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Disclosing Unreported Foreign Financial Assets

Written by The Fein Print Category:

By: Jeanmarie Dunn-Kane, Esq. and Steven A. Loeb, Esq.

Many United States citizens and residents have assets in foreign countries, or earn income that is generated in foreign countries. The U.S. tax system taxes all income earned by U.S. citizens and residents, no matter if it is earned in the United States or abroad. The U.S. has tax treaties with many foreign countries where any taxes paid to the foreign country on the income earned there can be credited against taxes due to the U.S. for the same income. Furthermore, under the FATCA laws, all U.S. citizens and residents must provide the IRS with information on any and all financial assets that have an account balance of more than $10,000 and that they have in interest in or control over located in foreign countries by filing Form 8938 with their annual tax returns and/or FinCEN Form 114, Report of Foreign Bank and Financial Accounts (“FBAR”).

The penalties for failing to report income earned abroad and foreign financial assets can be severe, and include (but are not limited to) the following:

• The civil penalty for willfully failing to file an FBAR can be as high as the greater of $100,000 or 50 percent of the total balance of the foreign financial account per violation. See 31 U.S.C. § 5321(a)(5). Non-willful violations that the IRS determines were not due to reasonable cause are subject to a $10,000 penalty per violation.

• The penalty for failing to file each Form 8938 information return is $10,000, with an additional $10,000 added for each month the failure continues, beginning 90 days after the taxpayer is notified of the delinquency, up to a maximum of $50,000 per return.

• Fraud penalties imposed under IRC §§ 6651(f) or 6663. Where an underpayment of tax, or a failure to file a tax return, is due to fraud, the taxpayer is liable for penalties that, although calculated differently, essentially amount to 75 percent of the unpaid tax.

• A penalty for failing to file a tax return imposed under IRC § 6651(a)(1). Generally, taxpayers are required to file income tax returns. If a taxpayer fails to do so, a penalty of 5 percent of the balance due, plus an additional 5 percent for each month or fraction thereof during which the failure continues may be imposed. The penalty shall not exceed 25 percent.

• A penalty for failing to pay the amount of tax shown on the return under IRC § 6651(a)(2). If a taxpayer fails to pay the amount of tax shown on the return, he or she may be liable for a penalty of .5 percent of the amount of tax shown on the return, plus an additional .5 percent for each additional month or fraction thereof that the amount remains unpaid, not exceeding 25 percent.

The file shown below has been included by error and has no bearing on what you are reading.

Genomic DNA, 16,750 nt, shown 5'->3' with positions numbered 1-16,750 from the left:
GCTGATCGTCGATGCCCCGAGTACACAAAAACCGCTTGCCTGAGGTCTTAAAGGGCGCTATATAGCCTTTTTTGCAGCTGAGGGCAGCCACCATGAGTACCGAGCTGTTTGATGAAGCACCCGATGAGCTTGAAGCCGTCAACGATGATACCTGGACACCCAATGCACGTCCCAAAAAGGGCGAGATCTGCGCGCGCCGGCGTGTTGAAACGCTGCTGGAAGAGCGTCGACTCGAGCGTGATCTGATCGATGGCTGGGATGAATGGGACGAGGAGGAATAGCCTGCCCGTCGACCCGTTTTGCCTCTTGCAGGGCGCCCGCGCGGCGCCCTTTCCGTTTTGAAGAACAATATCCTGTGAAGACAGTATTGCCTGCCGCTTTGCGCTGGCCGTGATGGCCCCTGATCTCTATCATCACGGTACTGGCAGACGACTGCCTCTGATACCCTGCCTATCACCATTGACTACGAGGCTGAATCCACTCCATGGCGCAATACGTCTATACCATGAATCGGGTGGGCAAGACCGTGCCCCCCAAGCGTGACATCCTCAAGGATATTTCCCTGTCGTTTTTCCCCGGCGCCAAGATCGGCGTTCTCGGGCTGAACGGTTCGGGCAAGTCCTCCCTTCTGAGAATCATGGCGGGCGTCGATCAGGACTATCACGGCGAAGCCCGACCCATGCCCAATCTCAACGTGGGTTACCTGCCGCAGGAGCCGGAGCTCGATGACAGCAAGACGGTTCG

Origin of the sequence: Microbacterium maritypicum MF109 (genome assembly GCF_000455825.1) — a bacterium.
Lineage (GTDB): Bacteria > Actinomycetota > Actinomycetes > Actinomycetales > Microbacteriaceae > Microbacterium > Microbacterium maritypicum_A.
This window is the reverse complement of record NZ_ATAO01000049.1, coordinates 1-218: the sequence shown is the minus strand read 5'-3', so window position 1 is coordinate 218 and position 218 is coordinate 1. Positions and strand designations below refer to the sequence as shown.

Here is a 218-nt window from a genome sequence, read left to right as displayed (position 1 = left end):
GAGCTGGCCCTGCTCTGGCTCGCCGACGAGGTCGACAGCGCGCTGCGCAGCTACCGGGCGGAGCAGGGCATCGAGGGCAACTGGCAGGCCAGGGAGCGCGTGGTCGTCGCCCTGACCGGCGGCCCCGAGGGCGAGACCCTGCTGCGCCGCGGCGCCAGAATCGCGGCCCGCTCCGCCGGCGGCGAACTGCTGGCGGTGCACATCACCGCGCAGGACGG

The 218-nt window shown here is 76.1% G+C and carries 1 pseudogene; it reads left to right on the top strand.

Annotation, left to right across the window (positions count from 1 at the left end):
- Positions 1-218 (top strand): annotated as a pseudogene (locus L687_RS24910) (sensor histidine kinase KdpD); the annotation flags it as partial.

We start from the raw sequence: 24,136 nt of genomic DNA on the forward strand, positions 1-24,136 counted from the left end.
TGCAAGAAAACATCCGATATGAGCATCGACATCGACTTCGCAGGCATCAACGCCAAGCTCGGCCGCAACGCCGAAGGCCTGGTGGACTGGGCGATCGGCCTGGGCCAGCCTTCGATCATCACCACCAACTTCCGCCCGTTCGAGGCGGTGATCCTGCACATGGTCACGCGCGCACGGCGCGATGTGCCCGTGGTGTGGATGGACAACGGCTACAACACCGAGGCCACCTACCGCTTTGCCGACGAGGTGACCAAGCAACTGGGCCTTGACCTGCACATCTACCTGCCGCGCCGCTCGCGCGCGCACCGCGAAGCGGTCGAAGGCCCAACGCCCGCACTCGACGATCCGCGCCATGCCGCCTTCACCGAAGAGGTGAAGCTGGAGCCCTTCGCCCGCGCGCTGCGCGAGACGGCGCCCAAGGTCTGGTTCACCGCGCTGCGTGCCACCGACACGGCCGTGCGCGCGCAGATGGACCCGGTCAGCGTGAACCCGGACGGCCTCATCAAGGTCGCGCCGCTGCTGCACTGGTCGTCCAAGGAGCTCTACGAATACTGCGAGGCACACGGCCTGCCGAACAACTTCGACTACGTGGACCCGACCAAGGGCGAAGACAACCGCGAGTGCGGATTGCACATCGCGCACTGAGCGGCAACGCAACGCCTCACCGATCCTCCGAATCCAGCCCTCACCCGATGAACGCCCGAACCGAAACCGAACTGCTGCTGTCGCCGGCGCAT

• An accuracy-related penalty on underpayments imposed under IRC § 6662. Depending upon which component of the accuracy-related penalty is applicable, a taxpayer may be liable for a 20 percent or 40 percent penalty. (Offshore Voluntary Disclosure Program Frequently Asked Questions and Answers 2014, located at https://www.irs.gov/individuals/international-taxpayers/offshore-volunta..., last updated February 8, 2016.)

U.S. citizens and residents who have not complied with foreign financial account and income reporting requirements may be able to avoid or reduce some of these penalties by participating in one of several programs established by the IRS. Which program a U.S. citizen or resident participates in will depend on whether or not their failure to report the foreign earned income or foreign financial account was willful or not, and the nature of reporting failure. “Willful” in this context is a legal standard that the U.S. citizen or resident should discuss with qualified legal counsel. The penalties due will depend on the program the taxpayer can utilize and the amount of the income earned abroad and/or foreign financial assets that went unreported.

A. Offshore Voluntary Disclosure Procedure

Under the 2014 Offshore Voluntary Disclosure Program (“OVDP”), a taxpayer that has failed to disclose foreign accounts or assets is subject to the following penalties:

1. Pay 20% accuracy-related penalties under IRC § 6662(a) on the full amount of your offshore-related underpayments of tax for all years (Offshore Voluntary Disclosure Program, Frequently Asked Questions and Answers, # 7; http://www.irs.gov/Individuals/International-Taxpayers/Offshore-Voluntar..., September 10, 2014; hereinafter “FAQ”);

2. Pay failure to file penalties under IRC § 6651(a)(1), if applicable (id) ;

3. Pay failure to pay penalties under IRC § 6651(a)(2), if applicable (id);

4. Pay, in lieu of all other penalties that may apply to the undisclosed foreign accounts, assets and entities, including FBAR and offshore-related information return penalties and tax liabilities for years prior to the voluntary disclosure period, a miscellaneous Title 26 offshore penalty equal to 27.5 percent (or 50 percent in certain circumstances) foreign bank accounts/entities or value of foreign assets during the period covered by the voluntary disclosure (id).